A Usual Day.



The sun had lowered itself beyond that of the western hills of Bree, the sky now blanketed in a deep iridescent red, clear of all clouds. The inside of the Pony was quiet for dusk, a brief flurry of patrons had been and gone and passed to more private quarters. A gentle song resonated about the walls of the near empty inn, clear and light in melody. Upon closer inspection the source of such a voice flowed out from behind the worn wooden counter and tankards. A woman raised herself from behind it, placing a cloth against the ale spattered counter and lightly resting one arm against it. She continued her idle song, watching the colourful but dimming light sifting its way through the dusted windows, till the creak of the main door distracted her reverie.

“Well, good day to ye Sir, or perhaps eve I should say?” She chirped with a welcoming smile.

The figure she appraised gave a slight nod of the head only after a brief yet searching glance around the room and its lack of patrons. With the absence of Mister Butterbur he strode over to the counter and withdrew a clothed object, licking thumb, he swiftly removed the soft leather covering it and rested the subsequent pipe underneath, on the counter. Running his dampened finger around the ashen rim of the bowl, he finally looked up to the maid and offered his own greetings.

“Aye, that it is lass. I shall have my-... I’ll have a cider please.”

He pointed flippantly to one of the kegs and returned his attention to his pipe. The maid smiled and pushed herself lightly from the counter, making her way to a stack of cleaned tankards. The fellow swiftly folded the soft leather casing into a perfectly formed square and after but a brief rummage in a pocket he settled a neat pouch atop the folded cloth, his eyes darting to the sudden arrival and thud of the tankard of cider.

“Here’s ye tankard of cider Sir, that’ll be forty-eight copper please.”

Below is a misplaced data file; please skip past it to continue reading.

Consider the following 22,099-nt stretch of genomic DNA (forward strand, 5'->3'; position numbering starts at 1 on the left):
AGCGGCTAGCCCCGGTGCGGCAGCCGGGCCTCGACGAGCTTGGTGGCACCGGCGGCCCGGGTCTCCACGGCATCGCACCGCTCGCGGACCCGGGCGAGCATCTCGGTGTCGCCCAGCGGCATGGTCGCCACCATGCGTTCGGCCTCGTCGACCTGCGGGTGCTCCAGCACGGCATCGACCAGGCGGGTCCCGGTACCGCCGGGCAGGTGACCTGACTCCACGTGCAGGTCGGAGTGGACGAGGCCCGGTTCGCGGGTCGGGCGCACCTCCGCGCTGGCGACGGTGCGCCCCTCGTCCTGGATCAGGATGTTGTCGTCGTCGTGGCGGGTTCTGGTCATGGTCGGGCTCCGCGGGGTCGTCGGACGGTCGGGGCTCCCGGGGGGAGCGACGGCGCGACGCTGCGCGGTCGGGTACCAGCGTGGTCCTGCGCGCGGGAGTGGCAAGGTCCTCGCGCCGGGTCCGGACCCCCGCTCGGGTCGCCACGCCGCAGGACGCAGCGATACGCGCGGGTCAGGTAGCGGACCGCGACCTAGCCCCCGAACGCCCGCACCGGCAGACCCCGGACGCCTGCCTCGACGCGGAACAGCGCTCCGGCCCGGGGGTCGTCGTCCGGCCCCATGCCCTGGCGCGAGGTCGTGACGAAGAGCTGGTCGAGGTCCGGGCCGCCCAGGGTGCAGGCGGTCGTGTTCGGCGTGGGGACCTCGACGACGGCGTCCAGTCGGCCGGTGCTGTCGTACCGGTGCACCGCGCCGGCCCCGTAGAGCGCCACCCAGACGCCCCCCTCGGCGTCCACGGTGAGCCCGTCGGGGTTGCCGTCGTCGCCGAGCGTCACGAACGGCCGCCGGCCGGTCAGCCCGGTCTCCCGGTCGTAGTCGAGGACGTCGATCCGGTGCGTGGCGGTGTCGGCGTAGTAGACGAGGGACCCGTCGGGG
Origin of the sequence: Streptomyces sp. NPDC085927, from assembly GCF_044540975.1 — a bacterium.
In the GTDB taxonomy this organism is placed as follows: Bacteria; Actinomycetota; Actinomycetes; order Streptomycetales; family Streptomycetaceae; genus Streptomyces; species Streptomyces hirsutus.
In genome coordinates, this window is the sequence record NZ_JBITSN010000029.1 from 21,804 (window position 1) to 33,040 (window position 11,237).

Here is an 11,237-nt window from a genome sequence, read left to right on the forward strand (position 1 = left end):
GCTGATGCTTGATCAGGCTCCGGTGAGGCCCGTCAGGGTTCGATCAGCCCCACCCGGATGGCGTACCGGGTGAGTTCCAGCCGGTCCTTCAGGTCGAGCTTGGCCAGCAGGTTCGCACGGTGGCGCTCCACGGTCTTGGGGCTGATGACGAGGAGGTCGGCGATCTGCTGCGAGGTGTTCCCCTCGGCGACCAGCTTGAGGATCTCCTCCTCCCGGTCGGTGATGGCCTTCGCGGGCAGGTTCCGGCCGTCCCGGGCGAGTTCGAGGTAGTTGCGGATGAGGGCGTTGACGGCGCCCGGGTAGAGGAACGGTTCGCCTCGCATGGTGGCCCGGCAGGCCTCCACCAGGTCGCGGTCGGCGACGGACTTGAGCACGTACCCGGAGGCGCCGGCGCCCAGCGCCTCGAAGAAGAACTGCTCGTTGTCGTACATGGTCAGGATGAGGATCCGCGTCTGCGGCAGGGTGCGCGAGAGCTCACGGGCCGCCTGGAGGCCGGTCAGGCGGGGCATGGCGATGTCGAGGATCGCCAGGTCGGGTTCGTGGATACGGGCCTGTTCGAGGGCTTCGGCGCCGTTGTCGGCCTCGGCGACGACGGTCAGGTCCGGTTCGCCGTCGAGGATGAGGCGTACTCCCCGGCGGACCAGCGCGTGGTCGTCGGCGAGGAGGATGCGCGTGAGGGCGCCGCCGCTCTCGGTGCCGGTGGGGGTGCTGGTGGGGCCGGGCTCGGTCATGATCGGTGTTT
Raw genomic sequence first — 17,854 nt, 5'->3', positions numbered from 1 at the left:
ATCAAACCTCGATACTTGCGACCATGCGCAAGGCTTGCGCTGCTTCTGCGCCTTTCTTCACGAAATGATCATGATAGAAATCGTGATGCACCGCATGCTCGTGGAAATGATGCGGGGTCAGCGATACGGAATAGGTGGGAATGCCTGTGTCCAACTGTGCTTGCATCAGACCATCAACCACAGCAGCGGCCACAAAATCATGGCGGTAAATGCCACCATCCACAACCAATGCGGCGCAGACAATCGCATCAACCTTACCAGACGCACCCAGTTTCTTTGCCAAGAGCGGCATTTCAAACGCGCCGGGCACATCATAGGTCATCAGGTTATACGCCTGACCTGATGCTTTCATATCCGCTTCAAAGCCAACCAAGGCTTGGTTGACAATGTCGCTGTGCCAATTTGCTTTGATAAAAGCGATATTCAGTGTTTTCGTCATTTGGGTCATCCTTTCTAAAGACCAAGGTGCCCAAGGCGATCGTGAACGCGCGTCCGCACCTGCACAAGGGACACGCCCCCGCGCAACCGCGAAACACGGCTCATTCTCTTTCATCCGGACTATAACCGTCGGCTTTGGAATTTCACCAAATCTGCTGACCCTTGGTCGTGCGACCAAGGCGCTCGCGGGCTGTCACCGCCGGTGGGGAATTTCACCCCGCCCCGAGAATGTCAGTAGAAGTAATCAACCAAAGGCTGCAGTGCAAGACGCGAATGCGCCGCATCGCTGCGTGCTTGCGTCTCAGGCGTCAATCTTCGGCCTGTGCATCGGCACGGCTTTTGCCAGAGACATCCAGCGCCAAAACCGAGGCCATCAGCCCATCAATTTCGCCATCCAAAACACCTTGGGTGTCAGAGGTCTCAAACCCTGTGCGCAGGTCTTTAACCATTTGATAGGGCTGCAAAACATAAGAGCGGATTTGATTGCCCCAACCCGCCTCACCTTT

“Hoy, that was fast... i’m not finished-..”

The maid looked from the tankard to the fellow, her curious gaze searching the patron and his intended meaning. The fellow forgo his preparations of the pipe in an altogether flustered manner, clearly ill at ease. Clearing a space for the tankard he began his search for coin, counting out and stacking neatly, six ten copper pieces, with heightened efficiency.

“Tis all for you lass, no thanks needed.”

The maid stifled a laugh as she plucked up the coin pieces arbitrarily, saying her thanks none-the-less. Resting back on her heels, she rested one hand upon her hip and the other periodically shuffling the coin to and fro amongst her palm as she looked again upon the fellow. A vague sense of familiarity was apparent upon his countenance, though from where, the maid could not deter. He bore dark hair of uncertain length, worn bound at the back with a single strip of leather. It was kept neat with few stray hairs, ‘cept the odd clump framing his face. A full beard lined his jaw, though neatly trimmed and closely kept in check.

“Can’t recall seeing ye around here much Sir, but perhaps I am mistaken?”

“Same hour, near every week I should say. ..”

The maid pondered a moment and slipped the coins into her apron pocket.

“Perhaps that explains your familiarity, though alas, I don’t recall a name as such or whether I have spoken with ye before...”

“I don’t believe we have miss, usually a different maid behind here or just Barliman himself.”

The maid nodded slightly as she watched him continue with the lighting of his pipe, efficient to task, he took up his cider and turned to face the rest of the inn.

“And so, may I know of ye name Sir? Seeing as ye are a somewhat regular here?”

The fellow withdrew his pipe slowly,

“Al... miss. The name’s Al.”

“A pleasure Al, my name, if it’s unknown to ye, is Joy, Joy Roseberry.”

The fellow turned on his feet back toward the maid, the ale swiftly coming down toward the bar top as the inn door pushed open giving way to a stream of Brees farm-hands and workers and the subsequent rabble that followed. He peered at the woman at length in slight alarm, as her attention diverted toward the influx of patrons and backed his way through the crowd as promptly as able.